Reinstate the faculty unjustly dismissed from General Theological Seminary

By Simon Barrow
October 11, 2014

The tragic and deplorable situation at General Theological Seminary in New York, USA, where eight loyal faculty members at present stand dismissed for their action in seeking to address "a workplace with a retaliatory and hostile environment", is one which has regrettably sad echoes in other situations in religious bodies I have known over the years.

As inherited church institutions face the difficulties and traumas of negotiating their transition into an era in which old certainties and privileges have eroded, one of the common responses has been to adopt an over-enthusiastically technocratic spirit – often to the cost of patterns of behaviour and response which one might want to call properly Christian, both in terms of the way they treat people and in the way they justify themselves pastorally and theologically (or not, as the case may be).

Elsewhere on Ekklesia there is a report of the disturbing recent developments at GTS (http://www.ekklesia.co.uk/node/20931). I have personal and professional reasons for feeling particularly distressed at what has been happening there. Dr Deirdre Good, a noted New Testament scholar and one of the eight faculty unjustly dismissed, is a valued friend. She was also a much appreciated contributor to several events sponsored by Ekklesia in 2007, in connection with her fine and important little book, Jesus' Family Values We have published a number of her articles over the years, and we are shocked and dismayed that someone of such integrity, along with her seven colleagues and their loved ones, should be treated in this way.

It is to be hoped (and, more than hoped, ventured) that the Episcopal Church's leaders, Bishop Mark Sisk and the Board of Trustees at GTS will now recognise that the only right way forward is to drop the pretence that the eight faculty members have 'resigned' (when they intended to do no such thing), take immediate steps to reinstate them, and address in a proper way the important concerns they have raised about the just, graceful relationships which ought to be central to the church's modus vivendi. There is an opportunity to do that at a meeting between faculty and board on 16 October. It is in everyone's interest that this is opportunity is grasped, and that the voices of many thousands of people raised in support of Dr Good and her colleagues are thereby also heard and responded to.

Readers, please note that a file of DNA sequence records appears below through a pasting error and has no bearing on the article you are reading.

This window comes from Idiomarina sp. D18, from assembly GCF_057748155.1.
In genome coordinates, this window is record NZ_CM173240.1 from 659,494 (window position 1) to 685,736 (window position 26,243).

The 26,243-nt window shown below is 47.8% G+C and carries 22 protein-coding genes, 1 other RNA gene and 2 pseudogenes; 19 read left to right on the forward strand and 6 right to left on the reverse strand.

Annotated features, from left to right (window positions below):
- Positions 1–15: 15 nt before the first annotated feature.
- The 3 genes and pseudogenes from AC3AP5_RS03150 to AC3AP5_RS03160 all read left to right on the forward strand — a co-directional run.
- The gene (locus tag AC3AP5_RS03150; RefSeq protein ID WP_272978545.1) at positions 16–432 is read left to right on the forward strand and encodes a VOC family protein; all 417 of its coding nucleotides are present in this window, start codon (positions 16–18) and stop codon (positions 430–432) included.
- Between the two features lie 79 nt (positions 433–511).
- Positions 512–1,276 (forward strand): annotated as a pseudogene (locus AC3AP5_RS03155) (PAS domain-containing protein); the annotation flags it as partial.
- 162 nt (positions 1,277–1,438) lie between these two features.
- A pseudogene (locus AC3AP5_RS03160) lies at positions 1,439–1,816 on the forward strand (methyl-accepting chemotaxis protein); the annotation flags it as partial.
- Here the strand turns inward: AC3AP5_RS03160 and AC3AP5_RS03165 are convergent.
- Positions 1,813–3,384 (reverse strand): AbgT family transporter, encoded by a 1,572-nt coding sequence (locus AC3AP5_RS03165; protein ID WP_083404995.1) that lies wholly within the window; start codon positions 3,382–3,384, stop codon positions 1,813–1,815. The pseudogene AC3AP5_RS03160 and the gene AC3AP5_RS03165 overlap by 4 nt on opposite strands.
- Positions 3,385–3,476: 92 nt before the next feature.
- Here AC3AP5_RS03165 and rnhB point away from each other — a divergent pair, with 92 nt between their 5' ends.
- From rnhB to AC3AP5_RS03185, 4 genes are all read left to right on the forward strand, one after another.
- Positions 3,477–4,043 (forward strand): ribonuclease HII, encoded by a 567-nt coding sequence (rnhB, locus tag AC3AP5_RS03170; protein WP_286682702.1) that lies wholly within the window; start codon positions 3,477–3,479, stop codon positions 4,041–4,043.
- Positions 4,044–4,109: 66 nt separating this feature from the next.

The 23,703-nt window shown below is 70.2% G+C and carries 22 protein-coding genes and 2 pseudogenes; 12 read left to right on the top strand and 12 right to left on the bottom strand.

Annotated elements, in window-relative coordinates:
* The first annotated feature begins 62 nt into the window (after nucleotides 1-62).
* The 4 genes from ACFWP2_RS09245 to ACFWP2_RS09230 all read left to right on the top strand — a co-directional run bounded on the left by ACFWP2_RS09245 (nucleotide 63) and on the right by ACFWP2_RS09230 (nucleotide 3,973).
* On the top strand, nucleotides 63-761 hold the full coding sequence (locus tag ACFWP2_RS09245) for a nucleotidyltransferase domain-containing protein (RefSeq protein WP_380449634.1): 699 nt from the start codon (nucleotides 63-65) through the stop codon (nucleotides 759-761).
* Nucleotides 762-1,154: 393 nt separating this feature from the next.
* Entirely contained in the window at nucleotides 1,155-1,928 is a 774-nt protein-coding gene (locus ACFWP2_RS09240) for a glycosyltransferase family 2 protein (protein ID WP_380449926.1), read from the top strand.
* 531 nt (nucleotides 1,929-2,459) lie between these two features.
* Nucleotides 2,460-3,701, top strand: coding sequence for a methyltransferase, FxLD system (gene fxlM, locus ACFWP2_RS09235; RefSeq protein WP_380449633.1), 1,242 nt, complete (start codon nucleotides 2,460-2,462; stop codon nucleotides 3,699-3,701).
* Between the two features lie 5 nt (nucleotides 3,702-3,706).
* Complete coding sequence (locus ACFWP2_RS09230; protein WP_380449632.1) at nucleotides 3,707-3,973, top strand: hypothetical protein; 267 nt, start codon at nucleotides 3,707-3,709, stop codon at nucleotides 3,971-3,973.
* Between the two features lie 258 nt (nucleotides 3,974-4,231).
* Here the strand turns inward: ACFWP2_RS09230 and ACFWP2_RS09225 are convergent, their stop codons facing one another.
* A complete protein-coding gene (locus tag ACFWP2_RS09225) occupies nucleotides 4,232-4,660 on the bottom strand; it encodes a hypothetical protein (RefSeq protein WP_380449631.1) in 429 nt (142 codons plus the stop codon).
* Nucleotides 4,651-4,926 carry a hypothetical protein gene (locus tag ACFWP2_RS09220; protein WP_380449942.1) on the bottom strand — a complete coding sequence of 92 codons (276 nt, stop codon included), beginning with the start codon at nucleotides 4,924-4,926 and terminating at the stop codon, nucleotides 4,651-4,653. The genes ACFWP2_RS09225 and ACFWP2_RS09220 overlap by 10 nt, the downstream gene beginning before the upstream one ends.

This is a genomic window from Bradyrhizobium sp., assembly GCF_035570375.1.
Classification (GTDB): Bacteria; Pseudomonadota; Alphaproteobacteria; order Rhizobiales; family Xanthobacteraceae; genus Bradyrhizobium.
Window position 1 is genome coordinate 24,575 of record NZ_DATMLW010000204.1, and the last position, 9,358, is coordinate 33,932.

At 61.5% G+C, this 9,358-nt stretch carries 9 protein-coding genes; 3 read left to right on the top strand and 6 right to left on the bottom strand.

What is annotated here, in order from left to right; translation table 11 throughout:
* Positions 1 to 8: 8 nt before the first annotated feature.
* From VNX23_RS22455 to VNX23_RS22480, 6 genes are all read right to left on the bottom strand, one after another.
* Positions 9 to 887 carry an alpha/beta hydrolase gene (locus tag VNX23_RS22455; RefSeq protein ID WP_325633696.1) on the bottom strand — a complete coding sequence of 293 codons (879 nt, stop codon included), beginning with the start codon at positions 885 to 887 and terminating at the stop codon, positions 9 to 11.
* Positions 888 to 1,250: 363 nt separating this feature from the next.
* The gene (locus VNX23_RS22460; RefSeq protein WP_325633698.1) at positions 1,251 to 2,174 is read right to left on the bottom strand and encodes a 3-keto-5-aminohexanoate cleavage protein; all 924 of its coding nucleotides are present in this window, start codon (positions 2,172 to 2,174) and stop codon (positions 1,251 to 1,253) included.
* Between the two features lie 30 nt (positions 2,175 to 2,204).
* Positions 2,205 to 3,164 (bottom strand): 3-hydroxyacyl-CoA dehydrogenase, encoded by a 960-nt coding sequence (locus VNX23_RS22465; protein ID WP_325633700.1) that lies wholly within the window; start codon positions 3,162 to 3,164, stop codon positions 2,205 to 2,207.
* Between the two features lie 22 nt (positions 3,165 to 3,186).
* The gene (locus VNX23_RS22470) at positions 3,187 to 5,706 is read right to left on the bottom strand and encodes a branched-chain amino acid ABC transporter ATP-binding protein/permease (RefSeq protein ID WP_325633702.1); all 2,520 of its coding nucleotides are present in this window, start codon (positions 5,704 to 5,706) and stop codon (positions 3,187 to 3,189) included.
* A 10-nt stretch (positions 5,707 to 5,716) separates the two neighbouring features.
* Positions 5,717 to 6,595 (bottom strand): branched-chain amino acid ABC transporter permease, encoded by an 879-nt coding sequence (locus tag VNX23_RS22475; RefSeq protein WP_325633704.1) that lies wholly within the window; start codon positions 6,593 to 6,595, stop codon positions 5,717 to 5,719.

In the meantime, I am pleased to have signed the petition by tenured, assigned and independent scholars from the US and elsewhere in support of the GTS8, and to have contributed to their solidarity fund, and would urge others to do likewise.

For those with questions or wanting more information, a helpful FAQ has been produced, which can be accessed below in *.PDF format.

* More information: Safe Seminary website: http://www.safeseminary.org/ and on twitter: @safeseminary

* Fund to support the GTS8: http://www.youcaring.com/help-a-neighbor/support-the-gts8/243315

* FAQ on the GTS situation from the eight sacked faculty members: http://www.ekklesia.co.uk/files/gts_faq.pdf

* Facebook page to promote a general petition for reinstatement of the eight GTS faculty: https://www.facebook.com/events/331354327039048/

* GTS8 general petition direct, on Change.org: http://www.change.org/p/board-of-trustees-of-general-theological-seminar...

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© Simon Barrow is co-director of the religion and society think tank Ekklesia. He was formerly assistant general secretary and global mission secretary for Churches Together in Britain and Ireland, and has been involved in adult theological education for many years.

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